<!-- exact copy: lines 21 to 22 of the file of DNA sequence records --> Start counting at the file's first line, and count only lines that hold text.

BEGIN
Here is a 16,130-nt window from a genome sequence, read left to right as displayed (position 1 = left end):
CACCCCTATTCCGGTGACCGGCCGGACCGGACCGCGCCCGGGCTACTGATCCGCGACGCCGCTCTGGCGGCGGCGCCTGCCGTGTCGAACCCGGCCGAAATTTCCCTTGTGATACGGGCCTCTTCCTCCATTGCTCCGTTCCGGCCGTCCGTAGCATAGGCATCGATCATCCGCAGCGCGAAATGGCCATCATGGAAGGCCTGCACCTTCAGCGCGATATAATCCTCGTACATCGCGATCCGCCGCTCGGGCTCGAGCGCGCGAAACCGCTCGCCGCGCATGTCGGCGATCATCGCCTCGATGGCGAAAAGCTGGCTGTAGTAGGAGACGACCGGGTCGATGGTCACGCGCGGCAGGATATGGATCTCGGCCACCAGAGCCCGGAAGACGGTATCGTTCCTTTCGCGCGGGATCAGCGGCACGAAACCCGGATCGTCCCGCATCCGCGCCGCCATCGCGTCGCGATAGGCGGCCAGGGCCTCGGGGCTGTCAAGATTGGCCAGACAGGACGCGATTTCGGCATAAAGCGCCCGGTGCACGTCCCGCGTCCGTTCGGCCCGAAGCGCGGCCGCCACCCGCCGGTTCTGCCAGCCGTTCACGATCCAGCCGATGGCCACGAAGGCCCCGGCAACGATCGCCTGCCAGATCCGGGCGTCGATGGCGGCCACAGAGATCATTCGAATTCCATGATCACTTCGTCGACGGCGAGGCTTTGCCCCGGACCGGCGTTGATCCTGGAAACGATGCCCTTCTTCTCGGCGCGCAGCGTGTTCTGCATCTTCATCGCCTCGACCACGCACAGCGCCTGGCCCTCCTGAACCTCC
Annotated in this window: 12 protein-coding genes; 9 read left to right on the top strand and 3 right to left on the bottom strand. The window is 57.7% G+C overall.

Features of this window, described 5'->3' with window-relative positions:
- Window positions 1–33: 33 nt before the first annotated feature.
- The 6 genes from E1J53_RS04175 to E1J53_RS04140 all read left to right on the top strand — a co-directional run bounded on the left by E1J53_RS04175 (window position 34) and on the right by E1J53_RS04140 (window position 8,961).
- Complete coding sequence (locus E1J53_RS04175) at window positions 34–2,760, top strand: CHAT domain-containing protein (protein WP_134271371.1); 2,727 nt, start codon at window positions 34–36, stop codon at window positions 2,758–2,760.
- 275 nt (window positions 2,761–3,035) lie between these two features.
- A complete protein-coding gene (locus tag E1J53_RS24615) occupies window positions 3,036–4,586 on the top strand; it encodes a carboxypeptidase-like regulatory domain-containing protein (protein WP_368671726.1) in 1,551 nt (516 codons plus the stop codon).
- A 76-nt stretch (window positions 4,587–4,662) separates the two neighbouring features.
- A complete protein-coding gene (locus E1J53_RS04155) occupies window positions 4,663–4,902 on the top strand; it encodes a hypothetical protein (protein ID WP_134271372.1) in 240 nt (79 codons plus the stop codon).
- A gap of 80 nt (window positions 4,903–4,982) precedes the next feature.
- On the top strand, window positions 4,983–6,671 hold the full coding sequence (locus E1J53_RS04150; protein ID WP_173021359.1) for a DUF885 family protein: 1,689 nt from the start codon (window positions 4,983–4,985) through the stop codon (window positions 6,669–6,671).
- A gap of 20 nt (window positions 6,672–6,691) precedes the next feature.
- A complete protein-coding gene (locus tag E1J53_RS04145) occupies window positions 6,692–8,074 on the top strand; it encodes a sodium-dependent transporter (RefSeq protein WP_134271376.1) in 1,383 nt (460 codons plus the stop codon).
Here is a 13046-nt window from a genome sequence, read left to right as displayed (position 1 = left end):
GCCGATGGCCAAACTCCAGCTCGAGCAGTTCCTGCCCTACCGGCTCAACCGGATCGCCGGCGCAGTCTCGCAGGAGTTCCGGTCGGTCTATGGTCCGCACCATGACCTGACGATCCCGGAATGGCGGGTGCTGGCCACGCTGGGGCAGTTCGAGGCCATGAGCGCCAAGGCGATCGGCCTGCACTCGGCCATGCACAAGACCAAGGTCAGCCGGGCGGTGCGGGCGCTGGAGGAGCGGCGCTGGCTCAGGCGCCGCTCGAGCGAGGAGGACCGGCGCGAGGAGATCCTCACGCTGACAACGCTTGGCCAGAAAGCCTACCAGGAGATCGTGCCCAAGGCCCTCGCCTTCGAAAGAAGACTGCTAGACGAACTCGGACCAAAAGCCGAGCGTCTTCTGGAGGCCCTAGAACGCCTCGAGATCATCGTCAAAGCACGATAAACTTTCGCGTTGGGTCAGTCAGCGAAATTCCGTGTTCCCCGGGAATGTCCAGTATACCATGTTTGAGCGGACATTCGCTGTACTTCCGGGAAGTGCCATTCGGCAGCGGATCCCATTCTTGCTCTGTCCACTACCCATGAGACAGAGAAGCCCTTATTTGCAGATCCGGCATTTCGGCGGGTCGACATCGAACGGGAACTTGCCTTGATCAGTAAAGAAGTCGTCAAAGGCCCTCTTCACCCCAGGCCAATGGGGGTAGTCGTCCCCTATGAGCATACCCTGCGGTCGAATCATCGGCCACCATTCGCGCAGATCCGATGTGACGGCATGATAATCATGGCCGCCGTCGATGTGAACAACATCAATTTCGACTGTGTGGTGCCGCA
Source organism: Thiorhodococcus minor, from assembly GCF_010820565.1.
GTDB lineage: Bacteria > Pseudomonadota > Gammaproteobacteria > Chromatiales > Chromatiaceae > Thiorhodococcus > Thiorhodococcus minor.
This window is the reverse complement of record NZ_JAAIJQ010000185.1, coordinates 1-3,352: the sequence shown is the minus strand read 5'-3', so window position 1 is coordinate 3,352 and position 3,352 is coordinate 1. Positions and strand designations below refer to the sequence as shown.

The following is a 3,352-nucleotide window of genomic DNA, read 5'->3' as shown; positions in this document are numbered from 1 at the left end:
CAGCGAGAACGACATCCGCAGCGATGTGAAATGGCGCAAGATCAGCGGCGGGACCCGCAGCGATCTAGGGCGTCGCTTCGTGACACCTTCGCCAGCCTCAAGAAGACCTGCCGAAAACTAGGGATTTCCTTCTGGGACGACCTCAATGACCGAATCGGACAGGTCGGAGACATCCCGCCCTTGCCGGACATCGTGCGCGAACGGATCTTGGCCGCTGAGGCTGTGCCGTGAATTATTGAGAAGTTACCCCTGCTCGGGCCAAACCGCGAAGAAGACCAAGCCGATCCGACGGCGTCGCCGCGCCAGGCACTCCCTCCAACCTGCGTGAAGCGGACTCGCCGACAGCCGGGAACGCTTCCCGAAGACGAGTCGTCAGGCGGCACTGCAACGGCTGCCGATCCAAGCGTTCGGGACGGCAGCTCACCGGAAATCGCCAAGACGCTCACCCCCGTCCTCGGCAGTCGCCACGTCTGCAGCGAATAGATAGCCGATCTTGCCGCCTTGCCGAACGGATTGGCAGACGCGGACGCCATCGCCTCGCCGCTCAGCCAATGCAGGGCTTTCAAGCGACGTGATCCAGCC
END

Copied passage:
The following is a 3,352-nucleotide window of genomic DNA, read 5'->3' as shown; positions in this document are numbered from 1 at the left end:
CAGCGAGAACGACATCCGCAGCGATGTGAAATGGCGCAAGATCAGCGGCGGGACCCGCAGCGATCTAGGGCGTCGCTTCGTGACACCTTCGCCAGCCTCAAGAAGACCTGCCGAAAACTAGGGATTTCCTTCTGGGACGACCTCAATGACCGAATCGGACAGGTCGGAGACATCCCGCCCTTGCCGGACATCGTGCGCGAACGGATCTTGGCCGCTGAGGCTGTGCCGTGAATTATTGAGAAGTTACCCCTGCTCGGGCCAAACCGCGAAGAAGACCAAGCCGATCCGACGGCGTCGCCGCGCCAGGCACTCCCTCCAACCTGCGTGAAGCGGACTCGCCGACAGCCGGGAACGCTTCCCGAAGACGAGTCGTCAGGCGGCACTGCAACGGCTGCCGATCCAAGCGTTCGGGACGGCAGCTCACCGGAAATCGCCAAGACGCTCACCCCCGTCCTCGGCAGTCGCCACGTCTGCAGCGAATAGATAGCCGATCTTGCCGCCTTGCCGAACGGATTGGCAGACGCGGACGCCATCGCCTCGCCGCTCAGCCAATGCAGGGCTTTCAAGCGACGTGATCCAGCC